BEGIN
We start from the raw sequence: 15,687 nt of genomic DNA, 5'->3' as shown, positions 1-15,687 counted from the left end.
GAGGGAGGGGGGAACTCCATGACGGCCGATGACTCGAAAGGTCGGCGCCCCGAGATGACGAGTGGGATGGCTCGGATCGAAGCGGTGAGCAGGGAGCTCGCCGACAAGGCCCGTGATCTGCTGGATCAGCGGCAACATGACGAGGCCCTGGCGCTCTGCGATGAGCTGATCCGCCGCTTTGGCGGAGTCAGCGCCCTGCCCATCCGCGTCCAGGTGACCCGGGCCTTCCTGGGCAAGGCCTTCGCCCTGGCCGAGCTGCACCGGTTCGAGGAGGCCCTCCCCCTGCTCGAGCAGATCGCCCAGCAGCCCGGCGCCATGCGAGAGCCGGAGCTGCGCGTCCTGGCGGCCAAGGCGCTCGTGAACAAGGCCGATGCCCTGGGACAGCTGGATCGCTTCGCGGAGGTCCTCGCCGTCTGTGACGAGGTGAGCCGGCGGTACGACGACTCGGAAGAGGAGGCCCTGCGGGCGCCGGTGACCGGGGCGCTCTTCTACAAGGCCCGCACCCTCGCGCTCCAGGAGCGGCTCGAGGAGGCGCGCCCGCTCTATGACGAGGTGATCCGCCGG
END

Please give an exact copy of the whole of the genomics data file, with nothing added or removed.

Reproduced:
We start from the raw sequence: 15,687 nt of genomic DNA, 5'->3' as shown, positions 1-15,687 counted from the left end.
GAGGGAGGGGGGAACTCCATGACGGCCGATGACTCGAAAGGTCGGCGCCCCGAGATGACGAGTGGGATGGCTCGGATCGAAGCGGTGAGCAGGGAGCTCGCCGACAAGGCCCGTGATCTGCTGGATCAGCGGCAACATGACGAGGCCCTGGCGCTCTGCGATGAGCTGATCCGCCGCTTTGGCGGAGTCAGCGCCCTGCCCATCCGCGTCCAGGTGACCCGGGCCTTCCTGGGCAAGGCCTTCGCCCTGGCCGAGCTGCACCGGTTCGAGGAGGCCCTCCCCCTGCTCGAGCAGATCGCCCAGCAGCCCGGCGCCATGCGAGAGCCGGAGCTGCGCGTCCTGGCGGCCAAGGCGCTCGTGAACAAGGCCGATGCCCTGGGACAGCTGGATCGCTTCGCGGAGGTCCTCGCCGTCTGTGACGAGGTGAGCCGGCGGTACGACGACTCGGAAGAGGAGGCCCTGCGGGCGCCGGTGACCGGGGCGCTCTTCTACAAGGCCCGCACCCTCGCGCTCCAGGAGCGGCTCGAGGAGGCGCGCCCGCTCTATGACGAGGTGATCCGCCGG